Clynnog Fawr

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Clynnog Fawr
St Beuno's Church, Clynnog Fawr
Clynnog Fawr is located in Gwynedd
Clynnog Fawr
Clynnog Fawr
Clynnog Fawr shown within Gwynedd
Population 997 (2011)
OS grid reference SH414496
Principal area
Country Wales
Sovereign state United Kingdom
Postcode district LL54
Dialling code 01286
Police North Wales
Fire North Wales
Ambulance Welsh
EU Parliament Wales
UK Parliament
Welsh Assembly
List of places
53°01′12″N 4°21′50″W / 53.020°N 4.364°W / 53.020; -4.364Coordinates: 53°01′12″N 4°21′50″W / 53.020°N 4.364°W / 53.020; -4.364

Clynnog Fawr, often simply called "Clynnog", is a village and community on the north coast of the Llŷn Peninsula in Gwynedd, north-west Wales.

Clynnog Fawr lies on the A499 road between Caernarfon and Pwllheli, at grid reference SH415500. It had a population of 130 in 1991, which had increased to 997 at the 2011 Census.[1] The community covers an area of 4,551 hectares (17.57 sq mi).[2] The main feature of the village is the parish church, dedicated to Saint Beuno, which is much larger than would be expected in a village of Clynnog's size. The site is said to be that of a Celtic monastery founded by Beuno in the early 7th century. Clynnog means 'the place of the holly-trees' [compare Breton Quelneuc (Kelenneg), Gaelic Cuilneach]. It developed into an important foundation and some Welsh law manuscripts specify that the Abbot of Clynnog was entitled to a seat at the court of the king of Gwynedd.

St Bueno's Well
The church's freestanding tide dial

The church is recorded as being burnt in 978 by the Vikings and later burnt again by the Normans. By the end of the 15th century it was a collegiate church, one of only six in Wales. The church was an important stopping place for pilgrims heading for Bardsey Island and contains Cyff Beuno, an ancient wooden chest hollowed out of a single piece of ash and used to keep alms donated by those on pilgrimages. Maen Beuno or "Beuno's Stone" has markings reputed to be those of Beuno's fingers. Outside in the churchyard there is a canonical sundial dated between the late 10th century and the early 12th century. Ffynnon Beuno (St Beuno's Well) is a grade II* listed structure at the south-west end of the village.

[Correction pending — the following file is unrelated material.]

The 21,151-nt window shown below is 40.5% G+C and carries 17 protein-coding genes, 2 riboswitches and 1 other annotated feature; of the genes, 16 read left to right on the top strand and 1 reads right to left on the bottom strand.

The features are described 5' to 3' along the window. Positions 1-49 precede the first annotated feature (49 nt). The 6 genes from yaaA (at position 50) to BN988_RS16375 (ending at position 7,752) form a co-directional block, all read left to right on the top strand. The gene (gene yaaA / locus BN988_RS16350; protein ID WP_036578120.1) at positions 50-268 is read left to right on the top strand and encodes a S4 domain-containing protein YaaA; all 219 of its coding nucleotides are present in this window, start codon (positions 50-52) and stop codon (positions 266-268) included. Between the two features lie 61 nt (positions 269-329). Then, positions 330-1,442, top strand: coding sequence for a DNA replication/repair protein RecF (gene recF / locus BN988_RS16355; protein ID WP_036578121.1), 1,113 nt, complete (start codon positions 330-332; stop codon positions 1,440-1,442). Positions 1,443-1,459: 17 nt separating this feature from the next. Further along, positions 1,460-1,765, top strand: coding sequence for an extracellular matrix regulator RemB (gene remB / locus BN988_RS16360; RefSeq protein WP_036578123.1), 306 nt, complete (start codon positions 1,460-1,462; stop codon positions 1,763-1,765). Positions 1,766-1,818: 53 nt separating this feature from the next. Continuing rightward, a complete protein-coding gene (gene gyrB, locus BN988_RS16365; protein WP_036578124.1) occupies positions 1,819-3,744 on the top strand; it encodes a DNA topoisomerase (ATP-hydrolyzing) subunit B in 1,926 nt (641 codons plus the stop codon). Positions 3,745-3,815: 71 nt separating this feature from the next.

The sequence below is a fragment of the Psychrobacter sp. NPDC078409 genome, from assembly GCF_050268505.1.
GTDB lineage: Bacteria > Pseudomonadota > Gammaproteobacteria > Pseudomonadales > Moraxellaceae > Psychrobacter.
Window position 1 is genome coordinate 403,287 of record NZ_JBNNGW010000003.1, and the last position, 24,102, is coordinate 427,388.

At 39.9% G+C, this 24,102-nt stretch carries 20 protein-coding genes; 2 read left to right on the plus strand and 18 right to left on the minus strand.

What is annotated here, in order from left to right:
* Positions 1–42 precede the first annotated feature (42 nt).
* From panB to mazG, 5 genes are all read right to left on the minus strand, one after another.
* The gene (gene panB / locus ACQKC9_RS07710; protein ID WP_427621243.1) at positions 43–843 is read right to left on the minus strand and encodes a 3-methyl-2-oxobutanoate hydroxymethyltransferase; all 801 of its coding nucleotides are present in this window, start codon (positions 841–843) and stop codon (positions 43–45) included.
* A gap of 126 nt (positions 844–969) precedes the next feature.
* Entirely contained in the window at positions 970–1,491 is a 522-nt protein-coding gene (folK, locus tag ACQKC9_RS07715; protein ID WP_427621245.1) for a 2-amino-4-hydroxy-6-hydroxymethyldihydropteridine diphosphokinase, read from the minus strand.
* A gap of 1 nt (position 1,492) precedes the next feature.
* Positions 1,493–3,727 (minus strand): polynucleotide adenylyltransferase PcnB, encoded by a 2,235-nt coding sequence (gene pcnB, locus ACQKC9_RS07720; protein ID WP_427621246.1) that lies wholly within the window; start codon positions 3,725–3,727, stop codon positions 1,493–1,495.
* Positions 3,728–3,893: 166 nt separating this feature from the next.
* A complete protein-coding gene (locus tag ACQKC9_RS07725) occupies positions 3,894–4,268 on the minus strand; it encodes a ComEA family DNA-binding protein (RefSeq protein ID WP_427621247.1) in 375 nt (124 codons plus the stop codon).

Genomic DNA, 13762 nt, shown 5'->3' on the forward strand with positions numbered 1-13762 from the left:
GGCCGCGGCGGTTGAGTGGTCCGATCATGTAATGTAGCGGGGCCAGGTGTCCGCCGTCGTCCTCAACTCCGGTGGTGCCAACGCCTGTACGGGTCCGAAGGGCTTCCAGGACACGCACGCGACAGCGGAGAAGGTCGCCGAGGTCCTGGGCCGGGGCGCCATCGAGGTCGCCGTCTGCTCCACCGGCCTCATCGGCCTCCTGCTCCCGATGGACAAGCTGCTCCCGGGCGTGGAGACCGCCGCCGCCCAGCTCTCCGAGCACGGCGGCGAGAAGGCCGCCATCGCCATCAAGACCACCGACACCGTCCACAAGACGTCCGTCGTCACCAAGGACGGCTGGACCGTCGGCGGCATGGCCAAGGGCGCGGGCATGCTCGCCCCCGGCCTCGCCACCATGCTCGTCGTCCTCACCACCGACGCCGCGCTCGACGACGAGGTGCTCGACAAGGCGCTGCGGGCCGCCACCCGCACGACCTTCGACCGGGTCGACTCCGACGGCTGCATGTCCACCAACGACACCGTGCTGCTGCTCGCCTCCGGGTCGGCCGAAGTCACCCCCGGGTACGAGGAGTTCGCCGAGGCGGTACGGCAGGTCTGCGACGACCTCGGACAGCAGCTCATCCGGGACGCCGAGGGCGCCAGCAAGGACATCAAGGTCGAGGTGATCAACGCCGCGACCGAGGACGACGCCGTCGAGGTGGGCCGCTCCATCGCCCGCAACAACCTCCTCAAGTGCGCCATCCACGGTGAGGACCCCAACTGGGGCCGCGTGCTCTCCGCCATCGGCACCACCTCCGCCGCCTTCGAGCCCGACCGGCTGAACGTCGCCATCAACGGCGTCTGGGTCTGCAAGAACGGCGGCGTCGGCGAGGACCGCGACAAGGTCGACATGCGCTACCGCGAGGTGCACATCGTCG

The church is a major location on the North Wales Pilgrims Way.[3]

Clynnog is strategically sited at the northern end of a pass connecting the northern and southern coasts of the Llŷn Peninsula, and the area has been the site of a number of battles, including the Battle of Bron yr Erw in 1075 when Gruffudd ap Cynan's first bid to become king of Gwynedd was defeated by Trahaearn ap Caradog and the Battle of Bryn Derwin in 1255 when Llywelyn ap Gruffudd defeated his brothers Owain and Dafydd to become sole ruler of Gwynedd.

Other famous people from Clynnog include Morus Clynnog, Emrys Wyn Evans and Saint John Jones, all prominent Welsh Catholics in the 16th century.

Clynnog is covered by a Neighbourhood Policing Team based in the nearby village of Penygroes.

Clynog Golf Club (now defunct) appeared only briefly following WW1. It had disappeared by the mid-1920s.[4]


Clynnog's population was 997, according to the 2011 census;[2] a 15.93% increase since the 860 people noted in 2001.[5]

The 2011 census showed 73.2% of the population could speak Welsh, a rise from 67.2% in 2001.[6]


  1. ^ "Community/Ward population 2011". Retrieved 14 May 2015. 
  2. ^ a b "Area: Clynnog (Parish)". Office for National Statistics. 30 January 2013. Retrieved 14 August 2015. 
  3. ^ "Taith Pererin Gogledd Cymru ~ North Wales Pilgrim's Way". Retrieved 9 June 2017. 
  4. ^ "Clynog Golf Club", "Golf’s Missing Links".
  5. ^ "Area: Clocaenog (Parish)". Office for National Statistics. 18 November 2004. Retrieved 14 August 2015. 
  6. ^ "2011 Census results by Community". Welsh Language Commissioner. 2015. Retrieved 14 August 2015. [permanent dead link]